Perfect Market Assignment Help
A market is the place where buyers and sellers meet for the exchange of products. There is a mutual consent between them where the seller gives buyer the product for an agreed consideration.
In Economics, there are 4 kinds of markets:
1. Perfect Market: The perfect market is a kind of market in which there are many buyers and sellers. Both the buyers and sellers have the perfect knowledge about the market and each seller is selling the same product. Thus the price charged in a perfect market is always the same for everyone. There is no discrimination. The sellers are the price takers.
2. Monopoly: It is a kind of market in which there is just one seller. Being the only seller he can dominate the market. He is the price maker. There is no perfect substitute of this product.
3. Monopolistic Competition: It is a type of market in which the sellers are selling products which are slightly different from each other. It is an imperfect market where the products sold by the sellers are differentiated and are not perfect substitutes of each other. One company’s policies affect the policies of another business hugely.
4. Oligopoly: In this kind of market there are very few sellers and a large number of buyers. There is a restricted entry into the market. The policies are too sensitive in this market. Due to being closely related the competition in these markets is too high. Thus to break this vicious cycle of competition, the cartels are formed.
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Characteristics of Perfect market:
- Profit maximization of sellers: The profit of the sellers is maximized where the marginal costs are equal to the marginal revenue.
- Homogenous Product: The sellers are selling the same product.
- Zero Transaction Costs: There is no transaction cost as it will just raise the prices further. E.g. transportation cost.
- No Discrimination: Due to single price prevailing in the market, the seller cannot discriminate any buyer.
- Sellers are Price Takers: The sellers are not the price makers. They have to accept the price prevailing in the market.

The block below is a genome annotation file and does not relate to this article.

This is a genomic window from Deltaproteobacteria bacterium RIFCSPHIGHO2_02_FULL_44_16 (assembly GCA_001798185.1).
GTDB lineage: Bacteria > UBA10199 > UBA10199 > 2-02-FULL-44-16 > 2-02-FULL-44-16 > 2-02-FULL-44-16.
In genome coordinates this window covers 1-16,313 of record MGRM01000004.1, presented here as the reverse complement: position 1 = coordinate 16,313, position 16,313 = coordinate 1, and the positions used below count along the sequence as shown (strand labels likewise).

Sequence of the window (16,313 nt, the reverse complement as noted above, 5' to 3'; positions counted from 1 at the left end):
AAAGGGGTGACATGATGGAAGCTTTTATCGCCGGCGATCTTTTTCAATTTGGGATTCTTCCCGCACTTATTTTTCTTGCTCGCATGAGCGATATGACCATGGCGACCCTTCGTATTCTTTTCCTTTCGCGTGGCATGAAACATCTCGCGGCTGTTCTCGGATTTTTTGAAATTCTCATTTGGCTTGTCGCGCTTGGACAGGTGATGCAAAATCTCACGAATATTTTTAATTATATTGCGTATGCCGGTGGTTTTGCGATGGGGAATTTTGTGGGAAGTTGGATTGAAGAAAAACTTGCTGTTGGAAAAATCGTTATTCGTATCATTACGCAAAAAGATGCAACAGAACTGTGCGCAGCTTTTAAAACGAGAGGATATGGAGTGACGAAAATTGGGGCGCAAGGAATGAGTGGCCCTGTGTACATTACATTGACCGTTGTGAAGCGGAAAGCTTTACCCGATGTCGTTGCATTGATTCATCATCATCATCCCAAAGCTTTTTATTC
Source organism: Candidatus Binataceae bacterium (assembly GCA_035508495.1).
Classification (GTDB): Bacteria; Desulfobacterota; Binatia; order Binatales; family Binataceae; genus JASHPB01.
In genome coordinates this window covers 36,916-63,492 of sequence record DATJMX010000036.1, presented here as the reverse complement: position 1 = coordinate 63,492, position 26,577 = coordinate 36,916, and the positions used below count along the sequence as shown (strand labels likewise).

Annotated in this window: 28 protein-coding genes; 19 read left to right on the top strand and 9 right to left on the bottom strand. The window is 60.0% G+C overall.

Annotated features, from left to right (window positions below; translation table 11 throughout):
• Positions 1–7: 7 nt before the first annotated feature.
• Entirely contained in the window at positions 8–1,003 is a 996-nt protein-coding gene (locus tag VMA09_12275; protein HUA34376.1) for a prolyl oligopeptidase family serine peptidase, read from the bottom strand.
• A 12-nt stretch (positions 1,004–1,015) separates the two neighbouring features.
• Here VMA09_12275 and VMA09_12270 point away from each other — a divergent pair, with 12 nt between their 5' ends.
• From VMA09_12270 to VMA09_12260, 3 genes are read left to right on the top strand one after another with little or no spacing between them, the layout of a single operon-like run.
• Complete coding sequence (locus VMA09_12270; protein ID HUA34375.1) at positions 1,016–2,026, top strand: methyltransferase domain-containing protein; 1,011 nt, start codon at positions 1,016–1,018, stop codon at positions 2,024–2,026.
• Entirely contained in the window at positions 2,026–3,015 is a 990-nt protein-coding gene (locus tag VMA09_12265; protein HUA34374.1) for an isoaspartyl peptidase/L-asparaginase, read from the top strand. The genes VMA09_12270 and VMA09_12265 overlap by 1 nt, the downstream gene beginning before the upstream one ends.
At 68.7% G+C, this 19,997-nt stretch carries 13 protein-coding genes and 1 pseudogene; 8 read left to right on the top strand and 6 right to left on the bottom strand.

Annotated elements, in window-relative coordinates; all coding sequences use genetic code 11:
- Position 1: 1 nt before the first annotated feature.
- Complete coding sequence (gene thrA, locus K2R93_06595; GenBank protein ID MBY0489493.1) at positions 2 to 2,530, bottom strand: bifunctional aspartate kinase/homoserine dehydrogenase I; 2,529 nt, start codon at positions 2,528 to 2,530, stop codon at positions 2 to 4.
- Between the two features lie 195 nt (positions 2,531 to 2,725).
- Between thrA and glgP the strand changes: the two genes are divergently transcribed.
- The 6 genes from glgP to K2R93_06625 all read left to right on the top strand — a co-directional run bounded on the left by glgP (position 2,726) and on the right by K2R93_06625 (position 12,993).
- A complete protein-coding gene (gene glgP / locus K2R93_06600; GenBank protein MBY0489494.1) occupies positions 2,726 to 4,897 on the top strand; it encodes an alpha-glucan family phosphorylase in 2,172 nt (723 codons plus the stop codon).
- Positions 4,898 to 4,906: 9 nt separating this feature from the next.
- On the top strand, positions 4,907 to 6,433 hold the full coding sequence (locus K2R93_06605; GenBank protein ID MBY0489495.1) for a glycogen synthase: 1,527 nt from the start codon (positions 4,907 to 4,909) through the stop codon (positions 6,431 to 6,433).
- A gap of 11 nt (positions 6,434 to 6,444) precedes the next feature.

- Perfect Knowledge: The buyers and sellers have the perfect knowledge about the market conditions.
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The Perfect Competitive market firms always work at zero economic surplus i.e. normal profit. The profit earned in these markets is negligible.
A perfect market can never earn a profit in long term because if there had been a possibility of earning profit other firms would have entered the market and reduced the profit that has to be distributed. The number of firms would have increased up till the market again started earning just the normal profit.
Thus, in a perfect market the firm can earn profits only in short term.
Thus in the diagram, we can see the point where maximum profit is earned is the point where the Marginal Cost meets the Marginal Revenue i.e. MR = MC.
It is evident from the figure that profit cannot be made in long term. The firms will keep entering the market till the time the profit comes down to be normal.
Example of a Perfect Market:
Agriculture Markets: Most of the time the agricultural markets are the perfect markets. The produce of all the farmers is the same always. They are perfect substitutes for each other. One seller can be substituted for another one. The homogenous product is there. They make normal profit. The only way to maximize the profit is to produce on economies of scale.
They do not charge any extra amount and also every consumer has a perfect knowledge about the market condition and with extra media coverage the market loses any speculative chance.
Thus it serves as the best example for the perfect market because in practical world the perfect market does not exist as such.
Shut Down Point for a Perfect Market: The shut-down point is the point when the Revenue is less than the total cost. It is generally assumed to be the point when the Variable Costs are covered only and the fixed costs remain uncovered. In such a situation the business tends to shut down. Similarly, if the business is unable to cover its cost then it will reach the shut-down point.
A firm’s will be in an equilibrium position where the demand curve meets the supply curve. This rule holds the same for Short-run as well as Long-run equilibrium. The difference is only that the profit earned in the long run will be normal profit only.
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